He doesn’t cut down any trees to create his pieces. He only collects wooden debris that landslides bring down from the high páramo. The birds he carves are those of the immediate area. “Adrián and the others encourage me,” he says. “They tell me that this work is art and that nobody else does it like me.”

Don Alirio is also a musician and a poet – a true Renaissance Man. He has always been ahead of his time and his people. While neighbors criticized him for not working in the fields like everyone else, he has tirelessly sought new ways to get ahead in the world with what he loves doing. Now, his pieces have even been sold in Japan and New Zealand and he has exhibited them at several international bird fairs.

Along the way, you can lunch at La Casta, located in the neighborhood of Quinlata. Its green and lush gardens offer, apart from some ambiance for the restaurant, pleasant overnight accommodations. Or you can make your way to nearby Hacienda Manteles, which, apart from being surrounded by prodigious nature and enjoying a privileged view of the Tungurahua Volcano, has also been an important contributor and promoter to the eco-route. “Over 7,800 hectares of primary forest are protected here,” claims María Clara Durán, the hacienda’s manager, “part of the Llanganates-Manteles-Baños Important Bird Area. The trails are filled with birds”.

Continuing along the route from Patate to Baños, we can stop by the town of El Triunfo. The ideal time to visit is October. El Triunfo boasts trails to waterfalls such as Cueva de las Golondrinas (Swallow’s Cave), Cueva de los Incas (Inca’s Cave) or destinations higher up the mountain, such as Cruz Loma.

Anita Iglesias lives here in El Triunfo. Her house became the headquarters of all eco-route operations early on in the project. The air we breathe is that of environmental awareness. She makes sure to teach her students to be true naturalists:

“Every year in my classroom I get them into conservation,” she tells us and proudly shows us supplies of small binoculars for her students. Anita adapted her home to host people arriving in El Triunfo to birdwatch. Her place is called “Un Modesto Paraíso” (A Modest Paradise).

– Beautiful mountains surround Baños (AS) –

The road from Patate to Baños allows you to reach the latter from above, past the Baños antennas and across a trail hemmed by trees. The town, considered the tourism mecca in Tungurahua, is known for its nightlife, backpacking tourism and adventure sports.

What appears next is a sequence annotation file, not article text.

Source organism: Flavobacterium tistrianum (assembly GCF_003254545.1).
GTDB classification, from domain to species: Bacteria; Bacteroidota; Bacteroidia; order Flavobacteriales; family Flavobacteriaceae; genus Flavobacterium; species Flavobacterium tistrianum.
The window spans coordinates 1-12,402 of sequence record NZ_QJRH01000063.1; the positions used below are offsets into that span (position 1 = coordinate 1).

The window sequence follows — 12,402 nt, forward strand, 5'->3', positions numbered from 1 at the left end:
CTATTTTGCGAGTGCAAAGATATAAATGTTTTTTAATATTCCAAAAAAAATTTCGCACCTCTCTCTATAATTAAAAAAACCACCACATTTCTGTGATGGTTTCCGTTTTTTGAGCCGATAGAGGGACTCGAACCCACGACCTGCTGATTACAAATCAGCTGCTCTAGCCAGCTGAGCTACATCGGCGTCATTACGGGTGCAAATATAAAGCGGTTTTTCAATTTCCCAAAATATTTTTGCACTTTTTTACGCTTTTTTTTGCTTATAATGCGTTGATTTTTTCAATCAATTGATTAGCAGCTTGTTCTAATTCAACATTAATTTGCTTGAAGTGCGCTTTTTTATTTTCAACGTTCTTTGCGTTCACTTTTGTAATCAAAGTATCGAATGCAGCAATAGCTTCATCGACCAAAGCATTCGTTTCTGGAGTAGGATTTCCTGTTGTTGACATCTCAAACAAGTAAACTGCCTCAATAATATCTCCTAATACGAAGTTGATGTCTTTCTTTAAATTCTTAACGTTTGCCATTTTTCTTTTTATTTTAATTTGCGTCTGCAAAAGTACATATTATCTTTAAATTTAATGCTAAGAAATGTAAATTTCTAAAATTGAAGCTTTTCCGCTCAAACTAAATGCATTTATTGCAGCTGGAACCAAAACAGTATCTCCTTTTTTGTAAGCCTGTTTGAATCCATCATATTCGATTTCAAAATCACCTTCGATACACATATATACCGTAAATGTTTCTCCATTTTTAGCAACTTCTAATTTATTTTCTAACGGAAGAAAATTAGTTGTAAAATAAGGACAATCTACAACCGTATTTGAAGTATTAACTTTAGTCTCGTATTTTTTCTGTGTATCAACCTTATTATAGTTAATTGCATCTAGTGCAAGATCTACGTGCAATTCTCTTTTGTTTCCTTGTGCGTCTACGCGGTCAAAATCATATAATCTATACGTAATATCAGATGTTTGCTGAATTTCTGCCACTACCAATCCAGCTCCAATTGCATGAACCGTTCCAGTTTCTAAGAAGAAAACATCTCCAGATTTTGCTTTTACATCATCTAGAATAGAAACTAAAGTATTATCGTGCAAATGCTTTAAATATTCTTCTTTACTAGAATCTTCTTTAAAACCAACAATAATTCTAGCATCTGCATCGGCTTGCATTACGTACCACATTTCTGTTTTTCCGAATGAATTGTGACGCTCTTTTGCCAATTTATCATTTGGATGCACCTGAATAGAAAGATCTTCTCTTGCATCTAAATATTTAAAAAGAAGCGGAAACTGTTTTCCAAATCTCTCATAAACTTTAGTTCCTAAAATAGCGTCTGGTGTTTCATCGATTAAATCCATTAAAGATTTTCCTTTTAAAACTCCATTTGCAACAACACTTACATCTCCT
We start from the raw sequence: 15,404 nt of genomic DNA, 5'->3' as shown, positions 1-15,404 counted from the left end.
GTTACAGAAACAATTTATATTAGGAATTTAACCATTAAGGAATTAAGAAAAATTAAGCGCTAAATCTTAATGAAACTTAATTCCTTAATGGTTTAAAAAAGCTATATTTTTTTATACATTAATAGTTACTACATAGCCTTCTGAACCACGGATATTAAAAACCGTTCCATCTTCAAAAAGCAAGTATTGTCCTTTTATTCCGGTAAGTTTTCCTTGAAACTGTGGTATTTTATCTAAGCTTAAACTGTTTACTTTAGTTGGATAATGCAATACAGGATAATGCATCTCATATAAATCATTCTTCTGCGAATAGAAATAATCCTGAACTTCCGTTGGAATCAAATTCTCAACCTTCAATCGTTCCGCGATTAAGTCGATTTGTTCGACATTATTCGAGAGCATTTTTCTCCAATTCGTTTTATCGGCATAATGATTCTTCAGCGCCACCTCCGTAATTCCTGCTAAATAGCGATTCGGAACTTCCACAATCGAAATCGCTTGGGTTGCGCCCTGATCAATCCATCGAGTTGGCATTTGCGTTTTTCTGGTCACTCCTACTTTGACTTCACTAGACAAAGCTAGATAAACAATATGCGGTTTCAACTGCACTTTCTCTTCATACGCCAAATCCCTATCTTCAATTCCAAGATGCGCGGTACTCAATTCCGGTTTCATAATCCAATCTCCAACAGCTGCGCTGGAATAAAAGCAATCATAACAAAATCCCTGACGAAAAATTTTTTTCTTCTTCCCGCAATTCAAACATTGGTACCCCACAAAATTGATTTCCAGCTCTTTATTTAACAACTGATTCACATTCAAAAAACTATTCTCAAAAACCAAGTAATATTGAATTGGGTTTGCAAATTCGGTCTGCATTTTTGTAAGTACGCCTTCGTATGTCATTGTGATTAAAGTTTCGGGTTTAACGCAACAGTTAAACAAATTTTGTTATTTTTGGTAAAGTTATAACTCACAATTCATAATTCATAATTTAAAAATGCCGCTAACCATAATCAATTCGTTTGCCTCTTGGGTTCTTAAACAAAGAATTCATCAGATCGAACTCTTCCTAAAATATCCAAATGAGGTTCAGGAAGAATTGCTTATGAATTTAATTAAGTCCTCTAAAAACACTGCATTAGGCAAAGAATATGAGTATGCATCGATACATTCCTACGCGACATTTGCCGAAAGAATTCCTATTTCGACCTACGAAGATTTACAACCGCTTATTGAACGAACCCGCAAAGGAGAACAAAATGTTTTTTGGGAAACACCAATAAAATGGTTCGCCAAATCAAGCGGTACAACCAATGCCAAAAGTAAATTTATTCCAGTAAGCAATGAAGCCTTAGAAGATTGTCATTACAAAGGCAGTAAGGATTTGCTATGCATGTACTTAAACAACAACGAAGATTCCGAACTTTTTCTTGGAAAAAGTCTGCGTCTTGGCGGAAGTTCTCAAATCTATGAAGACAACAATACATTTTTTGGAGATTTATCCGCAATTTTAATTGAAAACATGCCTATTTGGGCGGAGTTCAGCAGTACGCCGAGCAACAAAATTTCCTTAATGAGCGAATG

“As an ecologist, I cringe at the sight of people coming to a place like Baños only to enjoy sports that often impact nature negatively,” says local birding guide Carlos Díaz.

From the lookout from where you see the Manto de la Novia waterfall, a quick 2-km-trail can produce sightings of over 40 species. Carlos Díaz is, in fact, one of the few birding guides in Baños. Years ago, he found his passion working for the Luna Runtún hotel, where he met Paul Greenfield and Robert Ridgely, when they were working on The Birds of Ecuador. He then met Adrián in Patate and quickly became part of the project. He settled in Baños, where he tells us there are over 190 species of resident birds. He has recently opened Café Colibrí with his wife, a beautiful space wrapped in plants and flowers.

The Kuri Pishku eco-route ends in Río Negro to the east, on the provincial border with Pastaza. The route is remarkable for the marvelous variety of ecosystems it traverses, from páramo, cloud forest and the deeper subtropics of the Pastaza region. From its conception, Kuri Pishku sought to be an eco-route that, in addition to offering good birdwatching, would highlight the stories of the people who live in the wild, green spaces.

“Bird tourism is conservation’s greatest ally and causes the least impact on the environment. It’s very positive since it involves the local communities, makes them stake-holders in the projects, makes them care for their natural worlds, and attracts people, bird-lovers, to remote places,” says Carlos.

Adrián looks ahead to the future. He is staunch in his conviction that the Patate area, now an IBA (Important Bird Area) should also become an ACUS (Area of Conservation and Sustainable Use). “It’s time the government invested in conservation,” he says with the same passion and reassurance with which he recounted the story of how he began the “eco-route”, that long and winding road that, lest there be any doubt, is the true treasure of this legendary land.

Some of the birds one can encounter along the Kuripishku eco-route

Birds in the high-Andean zone include Andean Condor, various ducks including Yellow-billed Pintail, Andean & (the boreal migrant) Blue-winged teals, Andean (Ruddy-) Duck or the rare Andean Snipe; Carunculated Caracara, Aplomado Falcon, Blue-mantled Thornbill and Stout-billed Cinclodes are also special.

In more extensive temperate forest, look for flagship specialties like Gray-breasted Mountain-Toucan, the rare Crescent-faced Antpitta, Black-chested and the rare and local Masked mountain-tanagers, Golden-crowned Tanager and the unique Black-backed Bush-Tanager.

Remember to visit Llanganates National Park with a guide. Here is the contact information of some of the people we found along the way:

Italo Espín, Llanganates guide and Museo El Pacto: +(593 3) 287 4722

Anita Iglesias accommodations at El Triunfo-Patate: + (593 9) 9559 5492 / +(593 2) 577 7026

Abril Adventures bird and agricultural tourism operator in the area of Patate: + (593 9) 9598 2871

Carlos Díaz, Baños guide: + (593 9) 9318 4936

Don Alirio Rodríguez, Wood-carving workshop in Potuag, Patate + (593 9) 6914 3780

La Casta: (+593 3) 287 0364

Hacienda Manteles: (+593 2) 254 9559 / (+593 9) 8821 909

Bird photography courtesy of Murray Cooper (mc) y Ddusan Brinkhuizen (db)